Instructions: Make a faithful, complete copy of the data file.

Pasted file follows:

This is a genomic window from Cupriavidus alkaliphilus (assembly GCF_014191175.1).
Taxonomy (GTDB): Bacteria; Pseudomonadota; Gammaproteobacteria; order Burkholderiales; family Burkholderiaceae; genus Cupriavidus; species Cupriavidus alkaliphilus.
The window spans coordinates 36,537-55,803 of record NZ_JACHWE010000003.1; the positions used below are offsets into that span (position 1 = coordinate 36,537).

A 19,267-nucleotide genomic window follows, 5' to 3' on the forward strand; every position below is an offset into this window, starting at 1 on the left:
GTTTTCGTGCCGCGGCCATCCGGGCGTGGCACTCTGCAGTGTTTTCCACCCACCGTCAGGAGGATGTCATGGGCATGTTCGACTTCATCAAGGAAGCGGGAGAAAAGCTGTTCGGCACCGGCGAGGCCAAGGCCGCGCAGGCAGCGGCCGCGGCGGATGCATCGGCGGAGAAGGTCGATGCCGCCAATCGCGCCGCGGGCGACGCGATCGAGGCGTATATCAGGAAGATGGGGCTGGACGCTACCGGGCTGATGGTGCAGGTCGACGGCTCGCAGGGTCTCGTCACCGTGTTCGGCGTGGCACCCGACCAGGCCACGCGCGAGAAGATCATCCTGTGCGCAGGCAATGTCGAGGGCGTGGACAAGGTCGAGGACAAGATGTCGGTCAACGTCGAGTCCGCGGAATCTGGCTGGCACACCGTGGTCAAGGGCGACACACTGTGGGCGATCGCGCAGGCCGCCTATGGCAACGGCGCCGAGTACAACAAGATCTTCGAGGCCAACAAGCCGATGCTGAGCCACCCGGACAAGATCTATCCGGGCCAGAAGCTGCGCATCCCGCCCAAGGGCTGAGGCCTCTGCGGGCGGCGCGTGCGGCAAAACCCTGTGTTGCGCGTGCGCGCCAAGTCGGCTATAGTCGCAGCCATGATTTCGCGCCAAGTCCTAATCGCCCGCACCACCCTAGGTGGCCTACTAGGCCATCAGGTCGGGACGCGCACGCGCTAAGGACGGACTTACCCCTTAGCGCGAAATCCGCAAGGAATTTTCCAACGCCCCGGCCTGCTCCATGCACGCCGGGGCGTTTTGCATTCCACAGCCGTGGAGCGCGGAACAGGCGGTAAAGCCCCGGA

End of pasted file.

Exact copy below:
This is a genomic window from Cupriavidus alkaliphilus (assembly GCF_014191175.1).
Taxonomy (GTDB): Bacteria; Pseudomonadota; Gammaproteobacteria; order Burkholderiales; family Burkholderiaceae; genus Cupriavidus; species Cupriavidus alkaliphilus.
The window spans coordinates 36,537-55,803 of record NZ_JACHWE010000003.1; the positions used below are offsets into that span (position 1 = coordinate 36,537).

A 19,267-nucleotide genomic window follows, 5' to 3' on the forward strand; every position below is an offset into this window, starting at 1 on the left:
GTTTTCGTGCCGCGGCCATCCGGGCGTGGCACTCTGCAGTGTTTTCCACCCACCGTCAGGAGGATGTCATGGGCATGTTCGACTTCATCAAGGAAGCGGGAGAAAAGCTGTTCGGCACCGGCGAGGCCAAGGCCGCGCAGGCAGCGGCCGCGGCGGATGCATCGGCGGAGAAGGTCGATGCCGCCAATCGCGCCGCGGGCGACGCGATCGAGGCGTATATCAGGAAGATGGGGCTGGACGCTACCGGGCTGATGGTGCAGGTCGACGGCTCGCAGGGTCTCGTCACCGTGTTCGGCGTGGCACCCGACCAGGCCACGCGCGAGAAGATCATCCTGTGCGCAGGCAATGTCGAGGGCGTGGACAAGGTCGAGGACAAGATGTCGGTCAACGTCGAGTCCGCGGAATCTGGCTGGCACACCGTGGTCAAGGGCGACACACTGTGGGCGATCGCGCAGGCCGCCTATGGCAACGGCGCCGAGTACAACAAGATCTTCGAGGCCAACAAGCCGATGCTGAGCCACCCGGACAAGATCTATCCGGGCCAGAAGCTGCGCATCCCGCCCAAGGGCTGAGGCCTCTGCGGGCGGCGCGTGCGGCAAAACCCTGTGTTGCGCGTGCGCGCCAAGTCGGCTATAGTCGCAGCCATGATTTCGCGCCAAGTCCTAATCGCCCGCACCACCCTAGGTGGCCTACTAGGCCATCAGGTCGGGACGCGCACGCGCTAAGGACGGACTTACCCCTTAGCGCGAAATCCGCAAGGAATTTTCCAACGCCCCGGCCTGCTCCATGCACGCCGGGGCGTTTTGCATTCCACAGCCGTGGAGCGCGGAACAGGCGGTAAAGCCCCGGA